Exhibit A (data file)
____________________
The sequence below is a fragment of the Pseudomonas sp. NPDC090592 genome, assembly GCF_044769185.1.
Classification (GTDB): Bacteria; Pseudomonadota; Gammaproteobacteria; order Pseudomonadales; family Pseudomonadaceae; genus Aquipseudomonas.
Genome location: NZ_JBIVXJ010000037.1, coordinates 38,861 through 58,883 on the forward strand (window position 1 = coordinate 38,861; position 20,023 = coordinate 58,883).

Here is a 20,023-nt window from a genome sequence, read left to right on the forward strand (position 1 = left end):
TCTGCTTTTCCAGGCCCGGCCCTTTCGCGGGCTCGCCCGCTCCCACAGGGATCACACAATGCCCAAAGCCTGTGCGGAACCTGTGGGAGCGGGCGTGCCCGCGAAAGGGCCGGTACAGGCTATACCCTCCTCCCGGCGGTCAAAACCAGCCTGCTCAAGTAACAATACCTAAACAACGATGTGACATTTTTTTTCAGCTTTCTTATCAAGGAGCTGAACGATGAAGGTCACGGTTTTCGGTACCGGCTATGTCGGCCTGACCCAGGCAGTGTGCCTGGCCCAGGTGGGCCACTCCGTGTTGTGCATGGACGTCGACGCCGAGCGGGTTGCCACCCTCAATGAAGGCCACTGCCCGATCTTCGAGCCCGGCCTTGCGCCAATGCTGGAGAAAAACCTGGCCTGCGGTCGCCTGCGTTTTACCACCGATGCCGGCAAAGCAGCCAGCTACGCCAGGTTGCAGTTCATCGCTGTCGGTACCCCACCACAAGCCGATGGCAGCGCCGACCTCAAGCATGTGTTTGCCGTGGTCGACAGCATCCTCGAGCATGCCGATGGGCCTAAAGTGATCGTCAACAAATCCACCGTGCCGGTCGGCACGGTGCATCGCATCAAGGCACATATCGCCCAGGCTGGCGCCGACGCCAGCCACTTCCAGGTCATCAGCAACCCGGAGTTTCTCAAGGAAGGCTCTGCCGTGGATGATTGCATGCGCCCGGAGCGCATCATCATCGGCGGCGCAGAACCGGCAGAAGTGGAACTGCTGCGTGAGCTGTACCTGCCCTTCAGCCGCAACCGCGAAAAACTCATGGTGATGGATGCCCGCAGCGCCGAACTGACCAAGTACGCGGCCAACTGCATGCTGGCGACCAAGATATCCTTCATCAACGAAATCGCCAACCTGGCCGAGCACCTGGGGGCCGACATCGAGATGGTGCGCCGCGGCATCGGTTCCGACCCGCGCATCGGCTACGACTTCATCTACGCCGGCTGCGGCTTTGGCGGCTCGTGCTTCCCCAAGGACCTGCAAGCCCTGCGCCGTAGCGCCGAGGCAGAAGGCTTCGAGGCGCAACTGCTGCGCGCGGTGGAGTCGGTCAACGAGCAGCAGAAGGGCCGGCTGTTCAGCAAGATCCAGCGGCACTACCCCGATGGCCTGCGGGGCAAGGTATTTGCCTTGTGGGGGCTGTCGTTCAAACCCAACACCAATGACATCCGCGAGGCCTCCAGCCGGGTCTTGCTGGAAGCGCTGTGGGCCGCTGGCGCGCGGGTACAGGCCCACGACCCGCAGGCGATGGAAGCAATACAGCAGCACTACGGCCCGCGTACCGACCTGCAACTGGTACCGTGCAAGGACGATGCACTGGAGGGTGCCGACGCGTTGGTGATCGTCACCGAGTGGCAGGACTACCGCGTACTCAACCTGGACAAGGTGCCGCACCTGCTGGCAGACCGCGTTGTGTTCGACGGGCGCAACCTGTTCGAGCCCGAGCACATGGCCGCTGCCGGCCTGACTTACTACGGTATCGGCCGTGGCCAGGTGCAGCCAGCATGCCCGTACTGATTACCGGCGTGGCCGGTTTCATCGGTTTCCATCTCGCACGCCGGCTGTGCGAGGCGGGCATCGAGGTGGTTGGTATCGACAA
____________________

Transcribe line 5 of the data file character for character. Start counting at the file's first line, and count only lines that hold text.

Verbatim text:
TCTGCTTTTCCAGGCCCGGCCCTTTCGCGGGCTCGCCCGCTCCCACAGGGATCACACAATGCCCAAAGCCTGTGCGGAACCTGTGGGAGCGGGCGTGCCCGCGAAAGGGCCGGTACAGGCTATACCCTCCTCCCGGCGGTCAAAACCAGCCTGCTCAAGTAACAATACCTAAACAACGATGTGACATTTTTTTTCAGCTTTCTTATCAAGGAGCTGAACGATGAAGGTCACGGTTTTCGGTACCGGCTATGTCGGCCTGACCCAGGCAGTGTGCCTGGCCCAGGTGGGCCACTCCGTGTTGTGCATGGACGTCGACGCCGAGCGGGTTGCCACCCTCAATGAAGGCCACTGCCCGATCTTCGAGCCCGGCCTTGCGCCAATGCTGGAGAAAAACCTGGCCTGCGGTCGCCTGCGTTTTACCACCGATGCCGGCAAAGCAGCCAGCTACGCCAGGTTGCAGTTCATCGCTGTCGGTACCCCACCACAAGCCGATGGCAGCGCCGACCTCAAGCATGTGTTTGCCGTGGTCGACAGCATCCTCGAGCATGCCGATGGGCCTAAAGTGATCGTCAACAAATCCACCGTGCCGGTCGGCACGGTGCATCGCATCAAGGCACATATCGCCCAGGCTGGCGCCGACGCCAGCCACTTCCAGGTCATCAGCAACCCGGAGTTTCTCAAGGAAGGCTCTGCCGTGGATGATTGCATGCGCCCGGAGCGCATCATCATCGGCGGCGCAGAACCGGCAGAAGTGGAACTGCTGCGTGAGCTGTACCTGCCCTTCAGCCGCAACCGCGAAAAACTCATGGTGATGGATGCCCGCAGCGCCGAACTGACCAAGTACGCGGCCAACTGCATGCTGGCGACCAAGATATCCTTCATCAACGAAATCGCCAACCTGGCCGAGCACCTGGGGGCCGACATCGAGATGGTGCGCCGCGGCATCGGTTCCGACCCGCGCATCGGCTACGACTTCATCTACGCCGGCTGCGGCTTTGGCGGCTCGTGCTTCCCCAAGGACCTGCAAGCCCTGCGCCGTAGCGCCGAGGCAGAAGGCTTCGAGGCGCAACTGCTGCGCGCGGTGGAGTCGGTCAACGAGCAGCAGAAGGGCCGGCTGTTCAGCAAGATCCAGCGGCACTACCCCGATGGCCTGCGGGGCAAGGTATTTGCCTTGTGGGGGCTGTCGTTCAAACCCAACACCAATGACATCCGCGAGGCCTCCAGCCGGGTCTTGCTGGAAGCGCTGTGGGCCGCTGGCGCGCGGGTACAGGCCCACGACCCGCAGGCGATGGAAGCAATACAGCAGCACTACGGCCCGCGTACCGACCTGCAACTGGTACCGTGCAAGGACGATGCACTGGAGGGTGCCGACGCGTTGGTGATCGTCACCGAGTGGCAGGACTACCGCGTACTCAACCTGGACAAGGTGCCGCACCTGCTGGCAGACCGCGTTGTGTTCGACGGGCGCAACCTGTTCGAGCCCGAGCACATGGCCGCTGCCGGCCTGACTTACTACGGTATCGGCCGTGGCCAGGTGCAGCCAGCATGCCCGTACTGATTACCGGCGTGGCCGGTTTCATCGGTTTCCATCTCGCACGCCGGCTGTGCGAGGCGGGCATCGAGGTGGTTGGTATCGACAA